Connect with us

Hi, what are you looking for?

Jewish Business News


Abbas rival Dahlan calls for one-state solution

The former Palestinian Security Services head Mohammed Dahlan says the two-state solution is not likely to be realized; ‘Instead of nurturing illusions that will never be fulfilled, we should start internalizing the notion of one state for two nations, and demand full rights for the Palestinians,’ he says.

Mohammed Dahlan Photo Shaul Golan
Mohammed Dahlan, considered one of the candidates to succeed the Palestinian Authority Chairman, Mahmoud Abbas, no longer believes in the two-state solution. He proposes the establishment of one joint state for Israelis and Palestinians—The Greater Israel—with Jerusalem, its capital, “belonging to both nations.”

“Our bigger dream is, of course, an Independent Palestinian State in the West Bank and Gaza,” he explained in an interview for the Russia Today TV channel. “But the United States will never agree to it, and Israel is opposed as well. Instead of nurturing illusions that will never be fulfilled, we should start internalizing the notion of one state for two nations, and demand full rights for the Palestinians.”

“The ‘deal of the century’ that the Americans speak of as a solution to the Palestinian problem is a total disaster,” he said. “And I do not see the two-state solution happening as well. That is why I come with a new proposal: to establish one state, where Palestinians can run their lives without being dependent on Israel.”

Please help us out :
Will you offer us a hand? Every gift, regardless of size, fuels our future.
Your critical contribution enables us to maintain our independence from shareholders or wealthy owners, allowing us to keep up reporting without bias. It means we can continue to make Jewish Business News available to everyone.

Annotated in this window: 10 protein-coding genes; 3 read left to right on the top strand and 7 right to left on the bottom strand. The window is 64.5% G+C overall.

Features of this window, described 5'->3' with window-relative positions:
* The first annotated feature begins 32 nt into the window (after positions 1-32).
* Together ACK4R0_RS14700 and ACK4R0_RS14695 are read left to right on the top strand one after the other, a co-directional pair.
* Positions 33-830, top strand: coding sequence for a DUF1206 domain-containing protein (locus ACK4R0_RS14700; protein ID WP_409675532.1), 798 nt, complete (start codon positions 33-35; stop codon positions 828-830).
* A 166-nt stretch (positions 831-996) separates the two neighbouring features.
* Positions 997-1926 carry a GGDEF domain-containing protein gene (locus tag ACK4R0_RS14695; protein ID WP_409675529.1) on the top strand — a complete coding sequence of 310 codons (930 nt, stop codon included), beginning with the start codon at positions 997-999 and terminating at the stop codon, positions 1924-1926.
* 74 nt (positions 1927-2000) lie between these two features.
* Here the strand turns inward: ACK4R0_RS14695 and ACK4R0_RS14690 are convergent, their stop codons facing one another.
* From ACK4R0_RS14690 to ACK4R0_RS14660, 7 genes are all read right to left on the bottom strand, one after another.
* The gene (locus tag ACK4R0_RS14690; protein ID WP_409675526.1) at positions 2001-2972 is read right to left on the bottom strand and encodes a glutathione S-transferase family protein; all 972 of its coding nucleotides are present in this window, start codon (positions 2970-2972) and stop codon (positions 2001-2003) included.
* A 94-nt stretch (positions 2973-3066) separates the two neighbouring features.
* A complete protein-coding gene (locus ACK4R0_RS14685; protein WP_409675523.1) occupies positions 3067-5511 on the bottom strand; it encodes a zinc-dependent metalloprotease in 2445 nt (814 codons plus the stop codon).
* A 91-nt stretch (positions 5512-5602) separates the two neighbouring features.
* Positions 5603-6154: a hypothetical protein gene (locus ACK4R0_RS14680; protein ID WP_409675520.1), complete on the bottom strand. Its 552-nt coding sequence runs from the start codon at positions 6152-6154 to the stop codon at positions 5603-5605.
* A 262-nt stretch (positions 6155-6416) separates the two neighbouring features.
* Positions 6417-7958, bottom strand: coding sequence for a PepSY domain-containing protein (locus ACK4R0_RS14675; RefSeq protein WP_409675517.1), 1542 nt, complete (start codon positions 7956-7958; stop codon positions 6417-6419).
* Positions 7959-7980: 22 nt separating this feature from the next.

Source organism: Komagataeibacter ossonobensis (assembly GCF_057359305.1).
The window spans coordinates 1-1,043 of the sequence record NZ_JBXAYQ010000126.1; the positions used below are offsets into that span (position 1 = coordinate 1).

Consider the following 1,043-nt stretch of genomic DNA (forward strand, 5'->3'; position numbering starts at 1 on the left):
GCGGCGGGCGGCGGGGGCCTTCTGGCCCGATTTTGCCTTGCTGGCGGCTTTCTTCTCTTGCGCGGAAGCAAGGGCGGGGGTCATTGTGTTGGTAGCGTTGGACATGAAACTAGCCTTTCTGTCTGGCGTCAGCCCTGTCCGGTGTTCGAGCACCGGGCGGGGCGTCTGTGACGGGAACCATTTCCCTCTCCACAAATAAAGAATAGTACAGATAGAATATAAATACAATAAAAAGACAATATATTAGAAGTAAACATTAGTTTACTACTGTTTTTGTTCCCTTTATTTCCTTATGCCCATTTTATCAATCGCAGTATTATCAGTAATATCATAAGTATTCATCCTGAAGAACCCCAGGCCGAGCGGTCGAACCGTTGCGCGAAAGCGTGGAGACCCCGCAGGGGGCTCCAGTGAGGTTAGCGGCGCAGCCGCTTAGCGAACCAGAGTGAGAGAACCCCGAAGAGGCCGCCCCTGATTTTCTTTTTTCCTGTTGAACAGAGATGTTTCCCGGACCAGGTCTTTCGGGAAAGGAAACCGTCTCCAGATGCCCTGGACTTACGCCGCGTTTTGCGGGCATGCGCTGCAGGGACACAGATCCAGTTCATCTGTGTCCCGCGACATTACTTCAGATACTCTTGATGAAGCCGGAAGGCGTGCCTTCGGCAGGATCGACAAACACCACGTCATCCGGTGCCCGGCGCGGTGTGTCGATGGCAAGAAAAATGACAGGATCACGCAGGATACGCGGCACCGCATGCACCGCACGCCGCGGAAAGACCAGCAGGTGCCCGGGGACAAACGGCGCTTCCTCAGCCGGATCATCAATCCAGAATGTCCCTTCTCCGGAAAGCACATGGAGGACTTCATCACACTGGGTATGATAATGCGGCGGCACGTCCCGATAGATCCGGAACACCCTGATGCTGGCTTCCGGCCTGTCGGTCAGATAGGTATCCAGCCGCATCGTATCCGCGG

You can support us for as little as $1 via PayPal at
Thank you.

Dahlan, 60, born in Khan Yunis refugee camp in Gaza, rose to fame in the first intifada, and became the leader of the Fatah Youth in the Gaza Strip.

Following the Oslo Accords, he was nominated as head of the Palestinian Preventive Security Force in Gaza, and was considered to have strong ties to members of the Israeli security forces.

Because of his activities and prominent image, Dahlan served time in Israeli prisons 11 times. While in prison, he learned to speak fluent Hebrew and completed an academic degree in Business Administration. In 2011 he left the territories following a public feud with Abbas, which was full of scathing mutual accusations.

Dahlan refrained from speaking about the Emirate of Abu Dhabi, his residence in the last few years, as well as about his post as confidential advisor to the ruler, Muḥammad ibn Zayd. But he did stress repeatedly: “I will always belong to Fatah. You cannot take Fatah away from me.”

He did not, however, refrain from strongly criticizing Abbas. “(Yasser) Arafat’s death marked the end of the era of great leaders in the Palestinian Authority,” he said. “Abbas is nothing but a manager of a civilian authority in Ramallah. Nothing more. I suggest he pays a visit to the Gaza Strip, to pacify and encourage the people there, because the Gaza citizens are paying a very heavy price.”

The interviewer, Sallam Mussafer, described Dahlan as the most prominent candidate to succeed Abbas, next to Jibril Rajoub. In the meantime, Dahlan has the support of Egypt, Saudi Arabia and the United Arab Emirates, and when Abbas is gone, he may return to the territories, where he has quite a number of supporters, maintain a low profile and wait to take over the leadership.

Ynet News



You May Also Like

World News

In the 15th Nov 2015 edition of Israel’s good news, the highlights include:   ·         A new Israeli treatment brings hope to relapsed leukemia...


The Movie The Professional is what made Natalie Portman a Lolita.


After two decades without a rating system in Israel, at the end of 2012 an international tender for hotel rating was published.  Invited to place bids...

VC, Investments

You may not become a millionaire, but there is a lot to learn from George Soros.